A kamikaze drone attacked the headquarters of the Russian fleet in Sevastopol
In Sevastopol, in the temporarily occupied Crimea, an explosion rang out near the headquarters of the Black Sea Fleet of the Russian Federation.
It happened after eight o'clock in the morning, today, August 20.
Videos of smoke over the headquarters building began to appear in social networks and local communities.
The published footage shows a kamikaze drone over the bay approaching the building, and the Russians trying to shoot it down with small arms.
But despite the actions of the occupiers, the drone descended towards the headquarters of the Black Sea Fleet of the Russian Federation and crashed into the roof of the building, after which a column of smoke rose.
Mykhailo Razvozhaev, the so-called "governor" of Sevastopol temporarily occupied by Russia, wrote at 08:42 in Telegram that "25 minutes ago, a drone flew into the roof, unfortunately it was not shot down, although they were working on the bay with small arms." According to him, "there are no victims."
Later, he clarified that the drone was shot down "right over the headquarters of the fleet", after which it fell on the roof and caught fire.
The Russian occupiers have already blamed Ukrainian forces for the attack. The Ukrainian military has not yet commented on the situation.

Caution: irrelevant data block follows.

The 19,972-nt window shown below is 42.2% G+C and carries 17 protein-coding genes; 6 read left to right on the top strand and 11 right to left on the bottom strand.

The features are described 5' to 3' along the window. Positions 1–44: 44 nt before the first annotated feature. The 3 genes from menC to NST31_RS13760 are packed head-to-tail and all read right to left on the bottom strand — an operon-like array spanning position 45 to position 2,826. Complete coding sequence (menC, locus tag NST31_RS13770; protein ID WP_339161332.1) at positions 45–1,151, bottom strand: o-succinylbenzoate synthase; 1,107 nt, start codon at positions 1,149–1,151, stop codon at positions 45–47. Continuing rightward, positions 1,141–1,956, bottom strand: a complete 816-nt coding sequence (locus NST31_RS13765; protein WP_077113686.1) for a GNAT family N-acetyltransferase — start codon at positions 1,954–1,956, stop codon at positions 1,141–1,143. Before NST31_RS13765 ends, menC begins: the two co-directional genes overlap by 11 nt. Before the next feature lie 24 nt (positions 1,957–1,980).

At night, users of social networks reported that air defense (air defense) had been activated in Yevpatoria and Sevastopol on the territory of the occupied Crimea .
We will remind, on August 9, explosions rang out in Novofedorivka near Yevpatoria . Judging by satellite images published later, at least 8-9 aircraft were destroyed, as well as warehouse-like premises.
- Five Su-24 destroyed;
- Three Su-30SM destroyed;
- One Su-30SM was damaged;
- Three Su-24s are probably damaged.
The Ministry of Defense of the Russian Federation announced through the Russian mass media that the cause of the explosions at the military airfield in the village of Novofedorivka (Saki) was the "detonation of several aviation munitions."